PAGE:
Off-Grid Power for an Antique Lathe

Here's an unusual problem: powering an old piece of equipment (formerly steam-driven) in a building with no existing electrical service. January 27, 2008

I am restoring an antique wood-bed lathe that is 12' long. It is too big for my shop so I am thinking of putting it in my storage building next to the shop. This building has lots of space but no electricity. Running power into it is not an option, as the building is part of another address.

The lathe was originally designed to be powered off of an overhead line shaft. In 1890 when it was built, power was via a waterwheel, I guess. Maybe steam. I hope to use either a gas engine direct or a gas generator/electric motor. Are there other options? Which way is most efficient?

The lathe will be used for turning posts and making small tabletops on the outboard. It would be used once every month or so. A regular lathe in-shop takes care of most of my turning work.

Forum Responses
(Solid Wood Machining Forum)
From contributor G:
I would go for a small generator, my preference propane, and an electric drive motor. If you go for a gas direct drive, you need to deal with exhaust gas plumbing, and the generator will give you the option of a work light. I presume you can install the generator someplace where its exhaust would be no trouble. Propane in a 20 lb tank is probably more convenient and perhaps safer. Anyway I have had little luck with small gas engines that are used infrequently... always seem to be gummed up. Other than those two options, I suppose you could pedal, but that seems a bit much.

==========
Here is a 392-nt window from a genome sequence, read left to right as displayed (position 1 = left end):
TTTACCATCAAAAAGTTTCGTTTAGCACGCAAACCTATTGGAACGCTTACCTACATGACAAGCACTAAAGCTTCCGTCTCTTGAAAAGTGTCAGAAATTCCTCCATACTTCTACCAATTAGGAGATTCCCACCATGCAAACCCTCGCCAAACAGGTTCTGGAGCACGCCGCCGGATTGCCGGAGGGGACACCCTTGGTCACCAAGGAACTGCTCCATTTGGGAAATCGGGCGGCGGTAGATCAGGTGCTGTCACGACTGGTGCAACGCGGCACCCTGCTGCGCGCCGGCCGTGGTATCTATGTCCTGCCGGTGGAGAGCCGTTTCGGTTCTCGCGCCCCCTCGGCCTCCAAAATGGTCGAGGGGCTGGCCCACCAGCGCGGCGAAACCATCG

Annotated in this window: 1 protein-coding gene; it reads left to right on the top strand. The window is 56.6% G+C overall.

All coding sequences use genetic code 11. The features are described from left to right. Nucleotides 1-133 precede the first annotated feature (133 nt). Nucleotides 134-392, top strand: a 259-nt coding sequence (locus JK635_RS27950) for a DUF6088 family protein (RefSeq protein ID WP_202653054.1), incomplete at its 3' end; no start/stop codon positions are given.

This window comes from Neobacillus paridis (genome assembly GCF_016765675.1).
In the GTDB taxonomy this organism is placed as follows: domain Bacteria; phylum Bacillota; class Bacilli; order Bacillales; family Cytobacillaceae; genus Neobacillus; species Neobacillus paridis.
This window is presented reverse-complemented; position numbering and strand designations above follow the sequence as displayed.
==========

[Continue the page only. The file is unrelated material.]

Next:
From contributor E:
One other option would be a hydraulic power pack and hydraulic motor. Seen some Amish setups with these that were pretty slick. A flow valve gives you infinite rpm control. Just like a generator, though you need to consider exhaust fumes.

From the original questioner:

Yes, I was wondering about the Amish setups. Exhaust fumes would be piped outside. Intake air would be piped to the engine too. I think I could get a little heat during the winter too if I use a water cooled engine with an auxiliary radiator. Another option could be a diesel or gas air compressor and an air motor, but I wonder about noise and durability.

So far I believe a small diesel generator, about 10,000 watt, and an electric motor on the lathe with potential for other machines and lighting is my best bet. Diesels are longer lasting, less expensive to fuel and less of a fire hazard than gas engines according to my research. I'm still trying to find some actual fuel consumption figures. I hate this fossil fuel dependency we all suffer from, but what can you do?

Thanks for all the input. Contributor G, my knees are shot, but I was thinking of putting a big mother windmill on the roof! That's the super-expensive option, better to move to a bigger shop.

Form contributor A:
A gas motor coupled by a pulley system will put the vibration of the motor in the lathe. Don't ask me how I know this. Isolating it with a hydraulic system is best. Can you just run a hydraulic line or an extension cord next door?

From the original questioner:
Yes. I will use an extension cord for the short-term. By-laws here in the city are picky about electrically powering up a building at one address from one at another.

Form contributor A:
Dig a trench and get some underground cable.